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USC scientist, Swedish researchers decode 18th century document of German secret society

USC scientist, Swedish researchers decode 18th century document

Breaking the code on the Copiale Cipher revealed rituals and political views of a secret German society and its fascination with ophthalmology. Peers say the team's effort has led to new techniques.

[TD] [Image: 65661193.jpg] The Copiale Cipher was found in East Berlin after the end of the Cold War, and no one had been able to decode it.

By Rick Rojas, Los Angeles Times October 26, 2011

Thousands of characters letters and obscure symbols filled the more than 100 pages of a centuries-old text that had been located in East Berlin after the end of the Cold War. No one knew what the text meant, or even what language it was in. It was a mystery that USC computer scientist Kevin Knight and two Swedish researchers sought to solve.

After months of painstaking work and a few trips down the wrong path, the moment finally came when the team knew it was on to something. Out of what had been gibberish emerged one word: ceremonie a variation of the German word for ceremony. Knight said they figured out the rest from there.

Breaking the code on the document known as the Copiale Cipher revealed the rituals and political observations of an 18th century secret German society, as well as the group's unusual fascination with eye surgery and ophthalmology.

But the larger significance of the team's work wasn't necessarily the discovery, it was how they arrived at it.

Knight said he was driven by a puzzle that required him to outwit a centuries-old group's quest for secrecy. He was also inspired by the fact that many others had tried and failed to decipher it. "I defeated their security!" he said.

"For me, the fun is in cracking the code," he said. "It has passed through a lot of hands, but you persevered and could read what other people couldn't."

In January, Knight began working with Beata Megyesi and Christiane Schaefer of Uppsala University in Sweden. In April, they had it figured out.

"You start to see patterns, then you reach the magic point where a word appears," he said. It was then, he said, "you no longer even care what the document's about."

The team ran statistical analyses of 80 languages, initially believing that the code lay in the Roman letters between the symbols that dotted the pages. Using a combination of brain power and computer wizardry, they broke the code by figuring out the symbols.

Fellow computational linguists and computer scientists said the work of Knight and his team has led to some new techniques to break codes that have long stumped them, such as the Voynich Manuscript, a medieval document, or the last section of "Kryptos," an encrypted message carved into a sculpture at CIA headquarters.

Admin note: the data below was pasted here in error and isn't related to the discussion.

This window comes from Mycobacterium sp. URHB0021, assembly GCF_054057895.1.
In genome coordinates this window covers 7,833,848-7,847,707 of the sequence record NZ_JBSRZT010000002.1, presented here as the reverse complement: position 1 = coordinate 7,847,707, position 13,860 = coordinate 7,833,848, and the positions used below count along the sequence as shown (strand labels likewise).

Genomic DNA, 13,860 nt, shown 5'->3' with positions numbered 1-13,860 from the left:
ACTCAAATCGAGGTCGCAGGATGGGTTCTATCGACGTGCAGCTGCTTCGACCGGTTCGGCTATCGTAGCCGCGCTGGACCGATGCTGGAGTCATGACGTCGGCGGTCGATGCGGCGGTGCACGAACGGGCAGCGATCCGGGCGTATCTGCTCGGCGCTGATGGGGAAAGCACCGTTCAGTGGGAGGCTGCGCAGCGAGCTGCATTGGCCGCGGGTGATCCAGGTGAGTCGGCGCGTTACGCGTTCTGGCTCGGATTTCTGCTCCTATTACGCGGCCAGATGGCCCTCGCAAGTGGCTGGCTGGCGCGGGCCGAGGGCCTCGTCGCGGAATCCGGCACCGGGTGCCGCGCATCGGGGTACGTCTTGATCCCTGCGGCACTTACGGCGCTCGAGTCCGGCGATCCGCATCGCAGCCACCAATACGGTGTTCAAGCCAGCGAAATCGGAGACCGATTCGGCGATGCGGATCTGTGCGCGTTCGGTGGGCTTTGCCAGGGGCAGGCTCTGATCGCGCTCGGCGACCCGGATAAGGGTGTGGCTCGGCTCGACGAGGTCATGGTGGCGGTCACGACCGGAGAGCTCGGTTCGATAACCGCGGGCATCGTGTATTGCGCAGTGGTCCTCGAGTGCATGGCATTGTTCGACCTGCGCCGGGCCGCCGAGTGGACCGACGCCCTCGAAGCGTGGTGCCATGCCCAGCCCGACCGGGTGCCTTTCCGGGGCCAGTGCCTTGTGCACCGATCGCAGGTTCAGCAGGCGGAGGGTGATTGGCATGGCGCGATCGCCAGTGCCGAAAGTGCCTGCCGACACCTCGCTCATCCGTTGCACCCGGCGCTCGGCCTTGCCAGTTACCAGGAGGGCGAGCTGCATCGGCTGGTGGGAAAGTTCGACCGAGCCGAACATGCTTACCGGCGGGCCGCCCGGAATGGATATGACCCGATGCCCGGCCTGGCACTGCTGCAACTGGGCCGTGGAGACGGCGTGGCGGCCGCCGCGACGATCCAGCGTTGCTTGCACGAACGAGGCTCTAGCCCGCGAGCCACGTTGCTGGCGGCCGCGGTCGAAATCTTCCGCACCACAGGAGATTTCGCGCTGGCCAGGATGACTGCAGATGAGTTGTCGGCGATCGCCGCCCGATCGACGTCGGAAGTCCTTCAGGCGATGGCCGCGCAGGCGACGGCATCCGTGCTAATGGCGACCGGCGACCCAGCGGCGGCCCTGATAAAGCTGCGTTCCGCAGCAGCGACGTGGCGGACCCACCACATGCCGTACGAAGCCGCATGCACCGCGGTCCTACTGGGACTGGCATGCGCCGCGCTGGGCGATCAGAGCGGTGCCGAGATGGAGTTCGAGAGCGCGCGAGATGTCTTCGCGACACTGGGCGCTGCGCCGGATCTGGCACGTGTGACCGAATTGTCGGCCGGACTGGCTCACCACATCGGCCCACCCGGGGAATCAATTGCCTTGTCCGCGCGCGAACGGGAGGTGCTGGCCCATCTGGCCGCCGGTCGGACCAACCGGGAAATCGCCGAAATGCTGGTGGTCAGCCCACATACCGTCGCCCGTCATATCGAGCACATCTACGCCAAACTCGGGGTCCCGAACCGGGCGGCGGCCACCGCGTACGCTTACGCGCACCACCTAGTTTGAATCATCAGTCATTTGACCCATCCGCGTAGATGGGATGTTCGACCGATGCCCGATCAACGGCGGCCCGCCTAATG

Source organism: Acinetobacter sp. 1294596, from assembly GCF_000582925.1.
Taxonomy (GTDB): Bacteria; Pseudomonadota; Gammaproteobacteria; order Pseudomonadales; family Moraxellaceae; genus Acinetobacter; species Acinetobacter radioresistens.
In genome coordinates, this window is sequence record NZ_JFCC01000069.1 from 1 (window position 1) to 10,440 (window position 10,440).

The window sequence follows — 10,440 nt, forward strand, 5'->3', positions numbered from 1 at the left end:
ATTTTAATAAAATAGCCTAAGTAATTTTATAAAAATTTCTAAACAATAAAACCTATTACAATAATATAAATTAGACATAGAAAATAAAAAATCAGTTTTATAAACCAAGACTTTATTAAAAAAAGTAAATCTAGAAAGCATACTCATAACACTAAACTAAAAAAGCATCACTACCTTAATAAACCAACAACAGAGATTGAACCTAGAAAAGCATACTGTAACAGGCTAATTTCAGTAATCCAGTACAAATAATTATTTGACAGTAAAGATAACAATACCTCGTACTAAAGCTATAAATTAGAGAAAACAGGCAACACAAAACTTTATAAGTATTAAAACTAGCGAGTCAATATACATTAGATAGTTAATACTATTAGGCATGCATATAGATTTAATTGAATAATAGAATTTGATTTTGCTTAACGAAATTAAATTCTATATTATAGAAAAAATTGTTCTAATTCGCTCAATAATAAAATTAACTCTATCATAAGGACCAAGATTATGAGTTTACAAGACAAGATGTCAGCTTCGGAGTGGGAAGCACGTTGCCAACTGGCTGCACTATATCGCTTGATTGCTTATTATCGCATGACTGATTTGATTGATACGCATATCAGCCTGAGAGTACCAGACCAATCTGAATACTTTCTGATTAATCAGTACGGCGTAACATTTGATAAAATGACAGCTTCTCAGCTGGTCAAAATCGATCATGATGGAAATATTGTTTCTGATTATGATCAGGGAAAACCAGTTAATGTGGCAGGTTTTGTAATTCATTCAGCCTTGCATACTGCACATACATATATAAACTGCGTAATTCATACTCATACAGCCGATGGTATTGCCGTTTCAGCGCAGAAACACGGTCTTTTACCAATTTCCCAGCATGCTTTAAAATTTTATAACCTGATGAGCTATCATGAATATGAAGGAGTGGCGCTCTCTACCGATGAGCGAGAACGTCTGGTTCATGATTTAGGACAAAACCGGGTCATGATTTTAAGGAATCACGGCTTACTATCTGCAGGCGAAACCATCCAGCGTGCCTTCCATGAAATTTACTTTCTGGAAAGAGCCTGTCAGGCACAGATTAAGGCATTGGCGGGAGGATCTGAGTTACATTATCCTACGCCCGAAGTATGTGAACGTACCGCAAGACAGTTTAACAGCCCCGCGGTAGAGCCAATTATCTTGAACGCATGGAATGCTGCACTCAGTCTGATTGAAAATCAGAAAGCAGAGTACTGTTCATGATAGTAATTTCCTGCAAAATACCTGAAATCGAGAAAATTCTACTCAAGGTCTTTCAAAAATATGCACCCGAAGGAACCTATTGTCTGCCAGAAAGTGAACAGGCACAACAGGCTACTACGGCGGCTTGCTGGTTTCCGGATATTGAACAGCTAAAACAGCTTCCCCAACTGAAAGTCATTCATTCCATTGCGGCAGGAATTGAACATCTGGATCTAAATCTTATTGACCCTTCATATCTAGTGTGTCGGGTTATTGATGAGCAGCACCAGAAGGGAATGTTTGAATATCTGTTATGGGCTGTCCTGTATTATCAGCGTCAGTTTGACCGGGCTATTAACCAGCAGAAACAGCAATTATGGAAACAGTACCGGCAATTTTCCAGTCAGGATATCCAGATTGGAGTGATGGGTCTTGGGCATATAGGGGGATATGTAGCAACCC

Graeme Hirst, a professor of computer science at the University of Toronto, said Knight's work reminded him of that of Alan Turing, the English computer scientist and mathematician who cracked German codes during World War II. "Kevin and his team are channeling their inner Turing," he said, "except they are faster and better because of all that we've learned."

The project may have been a joint effort between man and machine, but Hirst said this was evidence that the cunning and nimble researcher was the key to solving the code not a computer's ability for statistical analysis.

"This is something humans did," he said, "not something computers did."
"The philosophers have only interpreted the world, in various ways. The point, however, is to change it." Karl Marx

"He would, wouldn't he?" Mandy Rice-Davies. When asked in court whether she knew that Lord Astor had denied having sex with her.

“I think it would be a good idea” Ghandi, when asked about Western Civilisation.
I'm at a loss for words.

This perhaps is the antidote for the sophomoric efforts sometimes turned in by the the great secrecy surveillance military banking control Octopus.

By decoding the original, they gain a big leg up on the competition and can institute new programs (or enervate and re-invent old ones) to keep us on-edge, glued to our chairs, unable to speak.

Perhaps some day there will be a publication known as "The Copiale Papers". Ten years later, one of our children's children will document painstakingly how the instrument and the cipher were knowingly mis-handled, mis-interpreted, obscured in the subsequent commissions examining it, and a large sub-industry that generates and supports further argument, deception, investigation, and analysis.

It will run on its own as a sub-program of Wurlitzer 5.0.
"Where is the intersection between the world's deep hunger and your deep gladness?"

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